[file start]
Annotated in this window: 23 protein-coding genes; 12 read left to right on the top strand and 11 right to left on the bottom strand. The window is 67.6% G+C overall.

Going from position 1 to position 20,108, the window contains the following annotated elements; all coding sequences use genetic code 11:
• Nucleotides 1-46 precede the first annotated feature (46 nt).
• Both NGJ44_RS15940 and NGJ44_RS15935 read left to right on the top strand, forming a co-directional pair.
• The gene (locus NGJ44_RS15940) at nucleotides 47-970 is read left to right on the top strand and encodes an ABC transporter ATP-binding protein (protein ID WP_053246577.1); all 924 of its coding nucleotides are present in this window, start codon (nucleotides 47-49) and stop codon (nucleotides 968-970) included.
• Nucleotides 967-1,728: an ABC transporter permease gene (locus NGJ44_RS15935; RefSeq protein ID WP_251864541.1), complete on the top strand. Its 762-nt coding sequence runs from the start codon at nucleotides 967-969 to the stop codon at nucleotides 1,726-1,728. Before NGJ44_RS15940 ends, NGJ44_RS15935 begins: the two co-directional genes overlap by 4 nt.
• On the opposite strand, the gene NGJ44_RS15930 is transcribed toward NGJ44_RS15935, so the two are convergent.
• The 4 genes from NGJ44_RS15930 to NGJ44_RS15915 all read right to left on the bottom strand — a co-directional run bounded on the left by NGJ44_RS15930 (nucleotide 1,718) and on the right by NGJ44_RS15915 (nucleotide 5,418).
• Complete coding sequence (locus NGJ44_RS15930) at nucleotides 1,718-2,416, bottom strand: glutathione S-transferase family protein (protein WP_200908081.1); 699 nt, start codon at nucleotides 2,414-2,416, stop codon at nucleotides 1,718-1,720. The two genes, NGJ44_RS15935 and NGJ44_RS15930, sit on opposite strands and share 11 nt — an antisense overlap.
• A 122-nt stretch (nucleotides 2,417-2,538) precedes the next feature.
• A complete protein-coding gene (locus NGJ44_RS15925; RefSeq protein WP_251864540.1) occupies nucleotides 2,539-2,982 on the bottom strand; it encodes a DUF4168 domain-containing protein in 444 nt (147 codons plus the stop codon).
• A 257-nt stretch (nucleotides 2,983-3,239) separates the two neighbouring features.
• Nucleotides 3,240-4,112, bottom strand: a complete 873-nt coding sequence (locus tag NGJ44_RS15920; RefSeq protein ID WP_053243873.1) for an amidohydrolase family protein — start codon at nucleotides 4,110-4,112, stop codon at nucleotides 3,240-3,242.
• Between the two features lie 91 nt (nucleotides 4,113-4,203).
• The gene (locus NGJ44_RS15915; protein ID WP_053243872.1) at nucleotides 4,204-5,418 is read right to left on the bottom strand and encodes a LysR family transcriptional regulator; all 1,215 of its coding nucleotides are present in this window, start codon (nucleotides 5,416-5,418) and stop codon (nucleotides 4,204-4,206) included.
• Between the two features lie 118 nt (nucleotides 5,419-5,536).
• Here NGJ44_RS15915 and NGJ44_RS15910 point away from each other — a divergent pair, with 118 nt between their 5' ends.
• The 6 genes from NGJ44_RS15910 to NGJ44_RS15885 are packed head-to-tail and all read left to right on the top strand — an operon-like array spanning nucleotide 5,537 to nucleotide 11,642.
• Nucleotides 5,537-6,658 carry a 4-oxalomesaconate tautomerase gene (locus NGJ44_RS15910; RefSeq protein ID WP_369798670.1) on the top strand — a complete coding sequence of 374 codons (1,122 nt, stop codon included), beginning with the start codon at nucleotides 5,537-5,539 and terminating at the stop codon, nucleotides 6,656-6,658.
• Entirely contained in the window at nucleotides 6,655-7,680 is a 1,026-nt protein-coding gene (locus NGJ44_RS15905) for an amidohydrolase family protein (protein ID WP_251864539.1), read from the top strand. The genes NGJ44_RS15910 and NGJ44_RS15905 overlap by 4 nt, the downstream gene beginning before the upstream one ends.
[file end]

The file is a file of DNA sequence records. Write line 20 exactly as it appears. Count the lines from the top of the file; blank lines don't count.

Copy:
• Entirely contained in the window at nucleotides 6,655-7,680 is a 1,026-nt protein-coding gene (locus NGJ44_RS15905) for an amidohydrolase family protein (protein ID WP_251864539.1), read from the top strand. The genes NGJ44_RS15910 and NGJ44_RS15905 overlap by 4 nt, the downstream gene beginning before the upstream one ends.